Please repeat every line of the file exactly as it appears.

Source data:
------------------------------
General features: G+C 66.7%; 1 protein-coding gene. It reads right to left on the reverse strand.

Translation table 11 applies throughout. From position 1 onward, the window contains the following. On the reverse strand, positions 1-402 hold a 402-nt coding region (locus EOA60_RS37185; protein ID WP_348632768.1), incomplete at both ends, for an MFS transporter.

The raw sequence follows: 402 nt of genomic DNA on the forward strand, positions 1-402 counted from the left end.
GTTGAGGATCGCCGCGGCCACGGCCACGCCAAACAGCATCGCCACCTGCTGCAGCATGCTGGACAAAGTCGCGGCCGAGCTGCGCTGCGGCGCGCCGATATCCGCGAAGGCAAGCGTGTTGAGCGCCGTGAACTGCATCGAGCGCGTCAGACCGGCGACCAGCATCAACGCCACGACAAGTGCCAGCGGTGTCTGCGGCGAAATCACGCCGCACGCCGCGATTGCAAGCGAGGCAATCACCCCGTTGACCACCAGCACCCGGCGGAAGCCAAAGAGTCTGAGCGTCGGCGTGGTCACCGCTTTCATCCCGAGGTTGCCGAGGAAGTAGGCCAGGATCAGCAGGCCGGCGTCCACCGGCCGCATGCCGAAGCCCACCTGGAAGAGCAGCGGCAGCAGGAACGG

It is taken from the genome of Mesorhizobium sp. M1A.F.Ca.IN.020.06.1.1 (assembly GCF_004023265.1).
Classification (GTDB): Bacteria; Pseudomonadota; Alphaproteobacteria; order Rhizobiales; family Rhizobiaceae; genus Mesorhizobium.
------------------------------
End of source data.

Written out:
General features: G+C 66.7%; 1 protein-coding gene. It reads right to left on the reverse strand.

Translation table 11 applies throughout. From position 1 onward, the window contains the following. On the reverse strand, positions 1-402 hold a 402-nt coding region (locus EOA60_RS37185; protein ID WP_348632768.1), incomplete at both ends, for an MFS transporter.

The raw sequence follows: 402 nt of genomic DNA on the forward strand, positions 1-402 counted from the left end.
GTTGAGGATCGCCGCGGCCACGGCCACGCCAAACAGCATCGCCACCTGCTGCAGCATGCTGGACAAAGTCGCGGCCGAGCTGCGCTGCGGCGCGCCGATATCCGCGAAGGCAAGCGTGTTGAGCGCCGTGAACTGCATCGAGCGCGTCAGACCGGCGACCAGCATCAACGCCACGACAAGTGCCAGCGGTGTCTGCGGCGAAATCACGCCGCACGCCGCGATTGCAAGCGAGGCAATCACCCCGTTGACCACCAGCACCCGGCGGAAGCCAAAGAGTCTGAGCGTCGGCGTGGTCACCGCTTTCATCCCGAGGTTGCCGAGGAAGTAGGCCAGGATCAGCAGGCCGGCGTCCACCGGCCGCATGCCGAAGCCCACCTGGAAGAGCAGCGGCAGCAGGAACGG

It is taken from the genome of Mesorhizobium sp. M1A.F.Ca.IN.020.06.1.1 (assembly GCF_004023265.1).
Classification (GTDB): Bacteria; Pseudomonadota; Alphaproteobacteria; order Rhizobiales; family Rhizobiaceae; genus Mesorhizobium.